COVID-19 showed the benefits of at-home testing. A new partnership is expanding access to HIV testing kits
Bebashi Transition to Hope, SistaTalkPHL and Ark of Safety LGBTQ+ Safe Haven are coming together to expand HIV testing options to vulnerable populations in Philadelphia.
Three Philadelphia community groups are joining forces to apply the COVID-19 pandemic’s lessons about the utility of at-home medical testing to HIV, a disease that has long presented its own challenges to screening efforts.
Bebashi Transition to Hope, a nonprofit founded to serve people of color living with HIV, is collaborating with two grassroots organizations to distribute HIV self-testing kits to vulnerable populations in Philadelphia.
Together, the groups aim to expand HIV testing options to people who might have been reluctant to seek out testing through in-person visits to health clinics.
The partnership has the potential to be “a game-changer,” Adam McNeil, founder of SistaTalkPHL, said in a news release announcing the effort earlier this month.
When people living with HIV are treated, many can expect to feel healthy for years. Treatment also reduces their chances of transmitting the virus, especially through sex, according to the Centers for Disease Control and Prevention.
Barriers to testing include lack of access, an inability to take time off work, and lack of information about where to find care. And with HIV, people may not want to be seen at a testing site.
Additionally, some people at high risk of acquiring HIV, such as sex workers and people who inject drugs, might distrust authorities, including those in health care.
Addressing racial disparities with at-home testing
HIV is a sexually transmitted disease most prevalent among men who have sex with men. In recent years, Black and Hispanic Philadelphians were newly diagnosed with HIV at rates three times higher than white Philadelphians. The city also has also seen an increase in new diagnoses related to injection drug use.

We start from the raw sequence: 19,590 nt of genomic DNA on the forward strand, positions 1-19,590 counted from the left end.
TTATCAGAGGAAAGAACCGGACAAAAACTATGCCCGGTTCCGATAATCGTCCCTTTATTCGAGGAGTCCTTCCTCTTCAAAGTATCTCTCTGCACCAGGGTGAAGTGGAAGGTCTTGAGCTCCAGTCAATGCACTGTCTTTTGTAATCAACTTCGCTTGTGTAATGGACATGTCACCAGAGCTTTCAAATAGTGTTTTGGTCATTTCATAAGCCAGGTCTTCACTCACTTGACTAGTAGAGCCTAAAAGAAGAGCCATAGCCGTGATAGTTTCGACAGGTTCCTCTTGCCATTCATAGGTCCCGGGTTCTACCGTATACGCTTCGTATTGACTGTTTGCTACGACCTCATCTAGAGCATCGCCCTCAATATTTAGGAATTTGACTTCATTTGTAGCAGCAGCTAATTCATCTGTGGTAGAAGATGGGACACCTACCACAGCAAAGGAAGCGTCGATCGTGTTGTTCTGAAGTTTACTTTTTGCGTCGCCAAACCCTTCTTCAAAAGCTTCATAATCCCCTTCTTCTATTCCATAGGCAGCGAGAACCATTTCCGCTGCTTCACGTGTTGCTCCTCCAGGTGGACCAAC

The main challenge to ending the HIV epidemic is identifying people who are unaware of their status and connecting them with care, said Harsha Thirumurthy, a professor in the department of medical ethics and health policy at the University of Pennsylvania.
About 1,700 people in Philadelphia have an HIV infection but don’t realize it, according to a 2020 estimate by the city’s Department of Public Health. That number might be even higher because the HIV testing declined early in the pandemic, leading to low number of new diagnoses in 2020.
Because self-testing can be done in the privacy of one’s home, “it can be seen as one way to close the gap,” Thirumurthy said.
The test itself is very similar to a COVID-19 test. People need only to swab inside their mouths, then stick the swab into a tube with the test fluid. A result can be seen within 20 to 40 minutes.
The test detects antibodies for the virus. A positive result needs to be followed up with a confirmatory lab test.
The city’s health department has been mailing free HIV testing kits to people who order through phillykeeponloving.com. It also distributes kits through partner organizations.
By leveraging their existing community relationships, the Philadelphia groups hope their new partnership will reach more vulnerable people, who otherwise might remain unaware of their HIV status.
Connecting to care
After a home test returns a positive result, it’s critical to make sure the person gets a lab test to confirm their status, then get treatment started, Thirumurthy said.
That’s where the new grassroots partnership hopes to really make a difference.
Bebashi will use funding from the CDC to purchase the tests, then distribute about 50 or 60 kits each month to SistaTalkPHL and Ark of Safety, said Nafisah Houston, director of programs at Bebashi. The organizations will then give out the tests through their networks.
Over the pandemic, Bebashi began offering self-testing, Houston said. They followed up with individuals to ask them about their test result and invited them to come to Bebashi’s wellness clinic for further testing and care as needed.
“It allowed us to have follow up with people who were testing privately at home,” she said.
The same protocol will be used more broadly through the new partnership. People who received testing kits will get a follow-up call and will be offered health care services, regardless of whether the test result was positive or negative.